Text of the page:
Finally, I haven’t given any arguments for utilitarianism. I held it up as an example of a moral theory that does not quantify over magic. Happiness and suffering are real, and measurable. Thus, they are potential candidates for morally-relevant properties. They are not the only potential candidates, and it is a deep question how we determine what matters for ethics. But I know what doesn’t matter. Invisible, undetectable, inalienable natural rights.

Conclusion: the Enemies of Reason™ aren’t limited to those who persist in believing bronze-age myths. Some persist in believing enlightenment-era myths. These myths were important and helpful to our forebears, and they brought about many positive changes in politics and law. But it is time to kick away the latter of myth we climbed in on, and embrace the one obviously true moral principle: nothing cramps your moral powers like not existing!

[* Yes I know God isn’t supposed to have genitals. But that’s what they call it: ‘he.’]

[** I should add animal happiness and animal suffering, but for rhetorical force I’ll ignore animals for the moment. This should not be taken to indicate that I think animal happiness or animal suffering is not morally relevant.]

## Thursday, February 26, 2009

### Comments

Apparently I hadn't enabled comments for anonymous users, and so some people were having trouble commenting. Fixed!

## Tuesday, February 24, 2009

### The Ondenotingiad

Sorry about the lengths of the posts. It looks too tech-y to hide them under a fold. But here's something meaty and philosophical for you to chew on, after all that light Fodor reading:

The Ondenotingiad

In “On Denoting” Russell tries
To establish his position
That unique existentials hide
In definite descriptions.

This 1905 paper starts
By criticizing Meinong
A guy whose non-subsistent smarts
Had led him rather wrong:

He thought that a denoting phrase
Could never fail to name;
The present king of France, he says,
Is as real as Charlemagne.

The reasoning that Russell faults
Is that the king is able
To be both bald and not—results
More suitable for Hegel.

Frege’s treatment of that great
Is crueler even yet:
He takes away his wigless pate
And equates him with a set!

Meaning comes in twos you see:
There’s “referent” or “denotation”
And on the other hand is the
Thing’s mode of presentation.

Sure, there is no fallacy—
Or none that I can tell—
But still there is that talk of C:
‘The curfew tolls the knell…’

We must distinguish ‘C’ and C:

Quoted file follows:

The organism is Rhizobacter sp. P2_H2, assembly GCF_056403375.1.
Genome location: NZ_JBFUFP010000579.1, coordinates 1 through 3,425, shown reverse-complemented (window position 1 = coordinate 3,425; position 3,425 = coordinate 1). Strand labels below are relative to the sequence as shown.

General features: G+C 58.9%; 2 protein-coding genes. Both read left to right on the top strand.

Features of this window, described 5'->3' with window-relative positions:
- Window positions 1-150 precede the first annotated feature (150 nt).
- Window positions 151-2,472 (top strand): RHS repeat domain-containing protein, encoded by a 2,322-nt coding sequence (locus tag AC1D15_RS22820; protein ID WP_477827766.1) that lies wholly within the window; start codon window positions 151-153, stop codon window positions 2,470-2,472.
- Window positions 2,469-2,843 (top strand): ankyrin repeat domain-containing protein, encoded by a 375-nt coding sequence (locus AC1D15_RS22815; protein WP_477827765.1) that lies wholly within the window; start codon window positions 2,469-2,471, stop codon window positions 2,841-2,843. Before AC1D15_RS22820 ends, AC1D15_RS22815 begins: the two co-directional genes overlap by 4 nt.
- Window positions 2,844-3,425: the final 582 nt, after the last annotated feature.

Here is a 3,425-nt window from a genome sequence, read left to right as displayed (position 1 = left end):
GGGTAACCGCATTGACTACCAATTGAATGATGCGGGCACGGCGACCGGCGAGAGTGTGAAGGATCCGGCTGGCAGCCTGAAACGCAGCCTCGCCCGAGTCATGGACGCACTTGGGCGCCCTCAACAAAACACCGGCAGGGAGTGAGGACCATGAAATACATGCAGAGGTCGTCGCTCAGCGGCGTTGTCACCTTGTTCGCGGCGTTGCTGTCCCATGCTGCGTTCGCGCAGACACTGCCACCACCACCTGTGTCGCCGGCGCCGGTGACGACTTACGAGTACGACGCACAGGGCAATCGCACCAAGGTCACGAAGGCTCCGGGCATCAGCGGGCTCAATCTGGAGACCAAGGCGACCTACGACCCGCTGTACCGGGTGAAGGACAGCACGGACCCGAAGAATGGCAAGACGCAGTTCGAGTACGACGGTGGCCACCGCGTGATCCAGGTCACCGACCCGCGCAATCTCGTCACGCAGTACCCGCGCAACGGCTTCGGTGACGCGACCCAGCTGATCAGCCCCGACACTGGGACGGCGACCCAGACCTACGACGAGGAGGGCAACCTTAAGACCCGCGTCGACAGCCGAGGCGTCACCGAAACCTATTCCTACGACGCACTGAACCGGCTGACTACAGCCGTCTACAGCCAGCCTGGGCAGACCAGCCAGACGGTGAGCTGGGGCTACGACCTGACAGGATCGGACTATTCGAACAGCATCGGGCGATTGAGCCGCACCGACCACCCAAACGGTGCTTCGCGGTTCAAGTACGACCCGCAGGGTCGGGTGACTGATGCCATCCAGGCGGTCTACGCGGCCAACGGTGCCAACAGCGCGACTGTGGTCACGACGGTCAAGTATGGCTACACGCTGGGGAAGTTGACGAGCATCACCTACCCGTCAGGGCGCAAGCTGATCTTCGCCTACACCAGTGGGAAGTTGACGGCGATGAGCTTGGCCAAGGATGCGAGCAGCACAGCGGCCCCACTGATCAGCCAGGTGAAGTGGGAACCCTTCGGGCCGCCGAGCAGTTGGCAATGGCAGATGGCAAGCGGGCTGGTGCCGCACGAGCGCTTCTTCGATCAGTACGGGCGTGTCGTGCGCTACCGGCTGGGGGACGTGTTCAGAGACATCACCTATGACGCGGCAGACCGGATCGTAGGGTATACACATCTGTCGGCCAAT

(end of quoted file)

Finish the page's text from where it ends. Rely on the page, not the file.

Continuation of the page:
The first denotes the second
But this it does mysteriously
Not by compositional method.

So, that “senses” are not sensible
Is the first insight of Russell’s,
An insight that makes tractable
Three philosophical puzzles.

The first of these is Leibniz’s law
Where identicals may be switched
Salva veritate in all
Propositions they exist.

If we apply this logical rule
To the thoughts of George IV
In thinking of the author who
Wrote Waverly and so forth,

And switch him for himself, viz Scott,
We find that we have blundered:
For whether Walter Scott is Scott
Is not what George had wondered.

To exonerate the wise old king
Russell states his view
In notation where ‘C(everything)’
Means ‘C(x)’ is always true.

An occurrence of the article ‘the’
Indicates uniqueness;
So let ‘author of Waverly
Be our function C(x):

Then “it’s not the case that C(no x)
“And it is that if C(y)
“It follows y is equal to x”
Renders ‘C(the guy).’

So when King George IV once said
“Is Walter Scott the man?”
He had inside his singular head
A general proposition.

The logical law lets us switch names
Provided they co-denote;
It never said we could do the same
For improper parts of thoughts.

The second puzzle Russell solves
Is existence-claims’ negations:
He shows us that the case revolves
Round the tilda-sign’s location.

The claim that there’s a round square
Doesn’t name a thing
But says of at least one object there
It is round-squarizing.

When we say the king of France ain’t bald
There’s an ambiguity of note:
If we’re saying there’s no king at all
The ‘not’ must take wide scope;

But if we’re saying that he does exist,
And has a hirsute head,
The ‘not’ precedes the predicate
To negate the ‘bald’ instead.

The final puzzle that I’ll sing
May be stated as a riddle:
If neither ‘bald’ nor ‘not’ is the king
How to exclude the middle?

If thus far you’ve followed all,
You can see where this is leading:
‘The king of France ain’t bald’
Is false on the wide-scope reading!

O Musae, help me paint this
The grandeur of Russell’s vision:
Sometimes your knowledge ain’t acquaintance,
It’s knowledge by description.

### Darwin was wrong?

This past Wednesday witnessed a debate between Rutgers’ own Jerry Fodor and Philip Kitcher on the merits of the theory of evolution by natural selection. What was unusual about this debate, as compared to others on the same topic, was that neither participant was anti-science, anti-reason, or pro-God. However, Jerry holds the iconoclastic (for a materialist) view that “the theory of evolution by natural selection is either false or vacuous, depending on how you read it.” Them, as they say, is fightin’ words.